‘On The Grid’ continues with the generous use of squalling guitars while the dynamic instrumental ‘Speechless’ slows the pace with a wailing guitar over a driving rhythm that undulates like a wave.

‘Dine Out On The Subdivide’ is driven by a wall of fuzzy guitars and pattering drums, the song crackles with a vitality and power – the high voltage riffs driven by powerful passionate harmony of voices bristling with emotion. A jangling intrusion of twelve string guitars lifts the ceiling and lets in a little light. The chaos and thunder ends in a feedback-laden attack – it is as if Martin Phillipps from The Chills jammed with Velvet Underground in the midst of an earthquake.

Travis Velthoven details the serious issues behind the song’s lyrics:

I wrote the song during our second covid lockdown in Melbourne. A lot of the government housing that was built in our area during the 1950’s has long been sold off, and now developers are pushing projects through council that cram as many poorly built, unliveable, dog boxes onto a property as possible.

These are houses that are so poorly planned that they would never themselves dream of living in them. None of the people living in these houses use their garage to park their cars, and at least one of the tenants was using their garage to run their illegal chemistry startup
,. The streets are always crammed with cars, the cops are always stopping by, it’s a first world shit-show!

This is raw and vital music, rough hewn from a granite rock with a visceral portraiture of urban life.

The streets are always crammed with cars, the cops are always stopping by, it’s a first world shit-show! 

It’s a thoroughly enjoyable sonic electrical storm.

‘Schrodinger’s Dad’ has a fuzzy drive that recalls Pavement or Dinosaur Jnr with distant yearning vocals delivering opaque lyrics. ‘At All’ is a vibrant hyperkinetic fizz that snaps, crackles and pops with a high-stepping trot. It is filled with an almost chaotic punk onslaught, hyperventilating guitars and urgent yearning vocals combining to create a much needed adrenaline shot to the system. It is indeed the sonic equivalent of a caffeine shot in the morning, imbibed to keep the heart palpitating for at least 24 hours after ingestion.

Like a coterie of antipodean legends from the South Island of New Zealand in the moshpit with The Jam, it is whirlpool of raw and earnest indie rock that is abrasive and very satisfying. Songwriter Travis Velthoven says:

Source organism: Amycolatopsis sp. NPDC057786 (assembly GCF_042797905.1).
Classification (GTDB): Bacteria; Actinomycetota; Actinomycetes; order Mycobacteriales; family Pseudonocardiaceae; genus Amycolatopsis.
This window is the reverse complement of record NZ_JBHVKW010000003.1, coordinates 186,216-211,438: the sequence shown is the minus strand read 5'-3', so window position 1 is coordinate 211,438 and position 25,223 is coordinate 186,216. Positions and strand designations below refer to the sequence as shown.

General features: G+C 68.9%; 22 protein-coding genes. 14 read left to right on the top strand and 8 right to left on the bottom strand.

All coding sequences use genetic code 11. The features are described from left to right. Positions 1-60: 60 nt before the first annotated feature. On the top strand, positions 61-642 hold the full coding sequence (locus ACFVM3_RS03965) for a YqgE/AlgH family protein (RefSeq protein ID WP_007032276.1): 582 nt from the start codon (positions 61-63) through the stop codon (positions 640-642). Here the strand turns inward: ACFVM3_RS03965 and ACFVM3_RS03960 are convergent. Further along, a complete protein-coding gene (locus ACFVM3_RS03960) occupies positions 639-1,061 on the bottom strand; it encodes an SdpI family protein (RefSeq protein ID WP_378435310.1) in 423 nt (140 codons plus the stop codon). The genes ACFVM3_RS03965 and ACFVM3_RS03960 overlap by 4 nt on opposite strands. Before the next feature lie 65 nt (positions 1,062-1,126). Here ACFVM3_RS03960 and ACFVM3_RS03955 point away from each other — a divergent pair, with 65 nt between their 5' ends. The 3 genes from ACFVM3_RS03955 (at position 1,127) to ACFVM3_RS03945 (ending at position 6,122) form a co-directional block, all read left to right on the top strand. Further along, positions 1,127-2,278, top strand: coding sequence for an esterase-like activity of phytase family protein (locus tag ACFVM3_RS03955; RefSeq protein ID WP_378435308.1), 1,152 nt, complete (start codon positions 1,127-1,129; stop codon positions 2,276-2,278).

The song’s about getting olderReflecting on the things you’ve done and the things you want to do, and remembering to look to the future with optimism.

It’s a sonic defibrillator that will get the blood racing, that’s for sure.

‘Rest In Peace, Get Well Soon’ and ‘These Days’ continue the thread of songs that are like the heavy metal REM period – passionate delivery soaked in jangling fuzzy guitars, soaring harmonies and a frenetic pace.

Final track ‘Safer Indoors’ is a nine minute epic with a cinematic sweep and a cataclysm of guitars that thunder over the vocals. You can hear the same genetic code as The Chills with the sharp vocals and wash of sound that thunders though the speakers. There is light and shade throughout – complex layers and patterns – that reflect the sense of anxiety and restlessness in the lyrics:

There’s bombing outside, I’m safer indoors,
There’s burning outside, I’m safer indoors,
There’s gun slinging crime, I’m safer indoors,
There’s mortgage subprime, I’m safer indoors…

‘Heathen Sound’ is a collection of urgent vibrant tracks that thunder with a fuzzy passion, squealing guitars and the sweetest of melodies that thread their way through the swarm. There is an utterly endearing passion, a poetic force in the lyrics and a heart-pounding energy that is cathartic and joyous.

‘Heathen Sound’ is out now and available to download and stream through the link above and through here.

Big League will be celebrating the new album with a massive Australian/New Zealand tour – details below and tickets available here.